SpicyIP Tidbit: Indian Pharmaceutical Alliance launches a new website

ipaThe Indian Pharmaceutical Alliance (IPA) that represents researched based national pharmaceutical companies recently launched its website: www.ipa-india.org.

As Mr. D G Shah, Secretary General, IPA states “The website provides plenty of information and data on diverse subjects.  Be it pricing, patents, drug regulatory regime or role and contribution of the national pharmaceutical industry to the economy.  It shares IPA presentations at various fora and position papers on many subjects.  Its rich content will help you to source various information related to the Indian pharmaceutical industry.  You can watch videos and read articles on key issues and refer to recent important news items relating to pharmaceutical industry.”

The website, a laudable initiative, is neatly categorized, simple and uncluttered. It has various sections including information on the activities of the IPA (an IP Cell; a campaign against spurious drugs and a quality forum). It also has a section dedicated to position papers, articles, sponsored studies, presentations and videos. Since the website contains such information, a search option, though currently missing, would be a beneficial tool.


Aparajita Lath

Aparajita graduated from the WB National University of Juridical Sciences, Kolkata. She was formerly an editor of the NUJS Law Review. She is a lawyer based in Bangalore. All views expressed by her on the blog are her personal views.


  1. Anonymous

    Are you serious? The launch of a new website by IPA now makes news on SpicyIP! At least try to keep the image of being unbiased or do you guys do not care any more?

  2. Anonymous

    Are you serious? The launch of a new website by IPA now makes news on SpicyIP! At least try to retain the image of an unbiased blawg or do you guys not care anymore?

    1. Swaraj Paul Barooah

      Dear anon,
      Whether you agree with them or not, do let us know if you think the policy positions of IPA are irrelevant, or if you think they’re considered irrelevant when they’re used anywhere. And if you’re calling us biased (towards generics presumably? hard to tell when both sides of this artificially formed table like to call us biased towards the other) please also feel free to state your own affiliations.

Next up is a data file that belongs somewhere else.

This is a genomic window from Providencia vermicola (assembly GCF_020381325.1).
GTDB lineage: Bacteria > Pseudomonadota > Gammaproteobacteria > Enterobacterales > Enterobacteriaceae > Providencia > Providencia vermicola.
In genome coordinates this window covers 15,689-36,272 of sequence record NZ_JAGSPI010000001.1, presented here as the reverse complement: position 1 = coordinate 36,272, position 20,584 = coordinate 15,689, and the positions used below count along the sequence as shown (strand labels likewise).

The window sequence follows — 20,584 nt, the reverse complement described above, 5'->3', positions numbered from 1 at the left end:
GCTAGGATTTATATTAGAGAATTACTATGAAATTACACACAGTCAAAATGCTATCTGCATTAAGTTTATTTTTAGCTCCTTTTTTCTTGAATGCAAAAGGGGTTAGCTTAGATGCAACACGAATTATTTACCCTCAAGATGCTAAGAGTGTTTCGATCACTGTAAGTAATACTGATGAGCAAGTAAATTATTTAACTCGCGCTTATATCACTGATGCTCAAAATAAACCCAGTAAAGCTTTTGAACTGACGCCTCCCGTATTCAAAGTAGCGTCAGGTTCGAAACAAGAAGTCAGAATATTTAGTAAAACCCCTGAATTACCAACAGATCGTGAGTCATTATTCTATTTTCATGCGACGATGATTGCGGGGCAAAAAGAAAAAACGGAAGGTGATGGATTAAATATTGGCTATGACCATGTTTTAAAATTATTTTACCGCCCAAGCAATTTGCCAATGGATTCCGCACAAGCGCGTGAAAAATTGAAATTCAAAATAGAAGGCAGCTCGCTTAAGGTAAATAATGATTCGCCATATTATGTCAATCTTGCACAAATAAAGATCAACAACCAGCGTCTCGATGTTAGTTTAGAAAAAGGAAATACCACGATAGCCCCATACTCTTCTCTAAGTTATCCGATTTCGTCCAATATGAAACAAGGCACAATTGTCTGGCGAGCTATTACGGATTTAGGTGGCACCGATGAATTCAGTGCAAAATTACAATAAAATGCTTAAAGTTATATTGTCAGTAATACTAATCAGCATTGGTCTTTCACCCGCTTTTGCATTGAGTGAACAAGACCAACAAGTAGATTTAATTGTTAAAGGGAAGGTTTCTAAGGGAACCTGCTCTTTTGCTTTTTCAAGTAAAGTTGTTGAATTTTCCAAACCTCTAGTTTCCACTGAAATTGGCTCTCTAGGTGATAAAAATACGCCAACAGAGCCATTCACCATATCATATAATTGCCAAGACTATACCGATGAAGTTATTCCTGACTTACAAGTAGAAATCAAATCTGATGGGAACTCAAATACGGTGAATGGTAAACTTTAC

On the same note and more usefully, if you have any other resource which you think is valuable to share, please do send it across to us as well.

      1. Anonymous

        I agree with the last part of your comment. That’s my only grouse – SpicyIP is increasingly only representing one side of the story. Please do talk about the IPA website but also mention the PhRMA website which also contains policy positions on IP and pharmaceuticals.

        I recently read a comment on the injunctions series that SpicyIP wishes to bring out the harm to the Defendants by such injunctions. It appears from the comment that Plaintiffs cannot suffer irreparable harm since everything can be compensated by costs. Swaraj, I am sure you know through your vast knowledge on the subject (no sarcasm here) that this is not necessarily true – Plaintiffs do suffer irreparable harm but none of your posts even consider or refute the Plaintiff’s claims in such cases.

        1. Swaraj Paul Barooah

          Dear Anon,
          We’re always happy to engage with disagreements, and when both sides put forward arguments on merit, its often very constructive. But I do take issue with 14 separate people (constituents of SpicyIP) being labeled as biased by a reader because of a disagreement. Please keep in mind that this is a group of people who are volunteering their time to engage with these issues on a public forum, with their own affiliations and names out for everyone to see, something very few others are even willing to attempt.

          Separately, we’ve always been encouraging of guest posts, especially when they counter positions that have been taken by any of our authors. If there’s something in particular you have an issue with – if you find the comments section to be unfruitful, I’d like to encourage you (or anyone interested) to please send us a guest post, expanding on your thoughts/reasoning. You can mail it to [email protected]; these can of course remain anonymous as desired. Same thing goes for tips/updates on IP developments in general.

          In relation to this post: The news here is that an Indian pharma body has launched a new website. IPA is also one of the few Indian bodies (that I know of at least) that go around the world giving their inputs and policy stances. I think it’s quite relevant for everyone, whether they agree with it or disagree with it, to know what exactly what position and reasoning IPA is taking everywhere. i.e., it is both new and news worthy.
          PhRMA’s website is old. For the same reasons that we haven’t mentioned others such as KEI, i-Mak, etc. in this post.

          On the 2nd part, I agree – Plaintiffs as well as Defendants can suffer harm. That both/either parties can suffer inconvenience and harm is amongst the reasons that it would make sense to dispense with the (often unduly spread out) interim phase in complex patent cases (not all patent and not all IP cases), along with mandating an expedited trial, along the lines of, say, what Katju prescribed in Bajaj v TVS.


Leave a Reply

Your email address will not be published.